Idols and Symbols of Diwali Pooja



Hello Everyone, I hope you had a good time celebrating Dussehra with your family and friends. Now,  its time for another fun festival. It is one of my favorite festivals – Diwali-the festival of lights. If we combine Indian festivals with the one celebrated outside India, then we will see its lot of fun that goes around during the second half of the year. Dussehra, Halloween, Diwali, Thanksgiving, Christmas. What a fun? I already told you a Diwali story. There are few other things associated to Diwali pooja and that is what we will be talking about.

Goddess Lakshmi is worshiped on Diwali with Lord Ganesh. We have already talked about Lord Ganesh in detail. Other than this, symbols like Shri, Om, Swastika have their own significance in the pooja. So, lets talk about it in detail starting with Goddess Lakshmi.


goddess lakshmi

Draped in a red saree, decorated with gold ornaments, seated on a lotus, pot in hand, flanked by white elephants, the image of Lakshmi adorns most of the homes in Indian families and business establishments. The word ‘Lakshmi’ is derived from the Sanskrit word “Laksya”, meaning ‘aim’ or ‘goal’, and she is the goddess of wealth and prosperity, both material and spiritual. Lakshmi is depicted as a beautiful woman of golden complexion, with four hands, sitting or standing on a full-bloomed lotus and holding a lotus bud, which stands for beauty, purity and fertility. Her four hands represent the four ends of human life: “dharma” (righteousness), “kama’” (desires), “artha”(wealth), and “moksha”(liberation) from the cycle of birth and death.

Cascades of gold coins are seen flowing from the hands, suggesting that those who worship her gain wealth. She always wears gold embroidered red clothes. Red symbolizes activity and the golden lining indicates prosperity. The right side of the body symbolizes activity; a lotus in the back right hand conveys the idea that one must perform all duties in the world in accordance with dharma. This leads to moksha (liberation), which is symbolized by a lotus in the back left hand of Lakshmi.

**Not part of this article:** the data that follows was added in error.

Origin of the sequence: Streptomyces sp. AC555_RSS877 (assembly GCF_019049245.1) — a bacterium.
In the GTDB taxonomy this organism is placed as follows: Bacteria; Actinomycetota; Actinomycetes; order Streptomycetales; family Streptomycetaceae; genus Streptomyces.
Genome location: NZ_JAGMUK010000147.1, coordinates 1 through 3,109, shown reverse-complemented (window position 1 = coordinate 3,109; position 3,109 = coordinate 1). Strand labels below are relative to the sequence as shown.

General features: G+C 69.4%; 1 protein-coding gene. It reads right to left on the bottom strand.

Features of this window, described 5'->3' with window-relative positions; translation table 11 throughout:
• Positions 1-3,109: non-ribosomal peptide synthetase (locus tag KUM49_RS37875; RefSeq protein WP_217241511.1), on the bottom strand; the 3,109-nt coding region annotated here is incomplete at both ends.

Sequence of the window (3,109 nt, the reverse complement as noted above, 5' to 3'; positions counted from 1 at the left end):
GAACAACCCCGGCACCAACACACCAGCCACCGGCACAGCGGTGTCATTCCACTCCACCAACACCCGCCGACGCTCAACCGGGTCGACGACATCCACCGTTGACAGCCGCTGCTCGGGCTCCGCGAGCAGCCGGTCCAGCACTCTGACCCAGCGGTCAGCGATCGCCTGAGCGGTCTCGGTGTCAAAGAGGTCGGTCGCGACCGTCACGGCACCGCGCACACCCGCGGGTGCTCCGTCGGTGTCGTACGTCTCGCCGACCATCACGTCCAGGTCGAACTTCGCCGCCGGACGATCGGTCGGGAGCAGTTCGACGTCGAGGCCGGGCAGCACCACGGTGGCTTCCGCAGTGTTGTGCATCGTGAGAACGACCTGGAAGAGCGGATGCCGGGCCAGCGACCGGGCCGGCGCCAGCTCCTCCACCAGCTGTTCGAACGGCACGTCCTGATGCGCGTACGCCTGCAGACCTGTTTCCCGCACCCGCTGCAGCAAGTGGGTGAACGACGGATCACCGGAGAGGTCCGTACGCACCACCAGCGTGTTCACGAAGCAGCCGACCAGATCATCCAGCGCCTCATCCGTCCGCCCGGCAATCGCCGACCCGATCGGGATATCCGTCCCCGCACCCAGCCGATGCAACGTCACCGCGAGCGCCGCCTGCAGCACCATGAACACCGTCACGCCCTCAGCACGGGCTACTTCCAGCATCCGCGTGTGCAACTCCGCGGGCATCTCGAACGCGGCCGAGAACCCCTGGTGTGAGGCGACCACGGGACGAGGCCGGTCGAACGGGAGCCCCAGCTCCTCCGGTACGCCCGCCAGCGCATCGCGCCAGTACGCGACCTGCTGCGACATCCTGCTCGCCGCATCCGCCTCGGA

Lakshmi is the active energy of Vishnu, and also appears as Lakshmi-Narayan – Lakshmi accompanying Vishnu.

Two elephants are often shown standing next to the goddess and spraying water. This denotes that with ceaseless effort when combined with dharma and governed by wisdom and purity, it leads to both material and spiritual prosperity. The Lakshmi with elephants is called Gaja Lakshmi.

As a female counterpart of Lord Vishnu, Mata Lakshmi is also called ‘Shri’, the female energy of the Supreme Being.

Shri is the sacred name of Lakshmi. Shri is written on top of most documents. The word evokes grace, abundance, auspiciousness and authority. When the word is spoken or written an atmosphere of holiness is established. Whatever follows is infused with divine blessing.

Just as the word Shri is associated with the material side of existence “Om” is associated with the spiritual side of life. It is a sacred sound and a spiritual icon in Indian religions. Om or Aum is of paramount importance in Hinduism. The syllable Om is first mentioned in the Upanishads, the mystical texts associated with the Vedanta philosophy. It has variously been associated with concepts of “cosmic sound” or “mystical syllable” or “affirmation to something divine”, or as symbolism for abstract spiritual concepts in the Upanishads. It is made up of three Sanskrit letters, aa, au and ma which, when combined together, make the sound Aum or Om. It is believed to be the basic sound of the world and to contain all other sounds. It is a mantra or prayer in itself.


The swastika is an ancient symbol that has been found worldwide, but it is especially common in India. Its name comes the Sanskrit word svasti (sv = well; asti = is), meaning good fortune, luck and well-being.

So, this is all about the symbols related to Diwali. I hope you enjoyed knowing the details about the symbols and idols of diwali pooja. I tried my best to give you the details. few of them I knew and few I also learnt from different sources while drafting the post. I wish you all good luck, prosperity and good fortune.

Happy Diwali is advance!!

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About Alpana

I am Alpana Deo. You can call me a passionate writer who enjoys writing in any form.I feel motherhood gave me chances to explore and think about many such areas that I never paid attention. Writing to me is a feeling of satisfaction, relaxation after a tiring day and an accomplishment of doing something meaningful.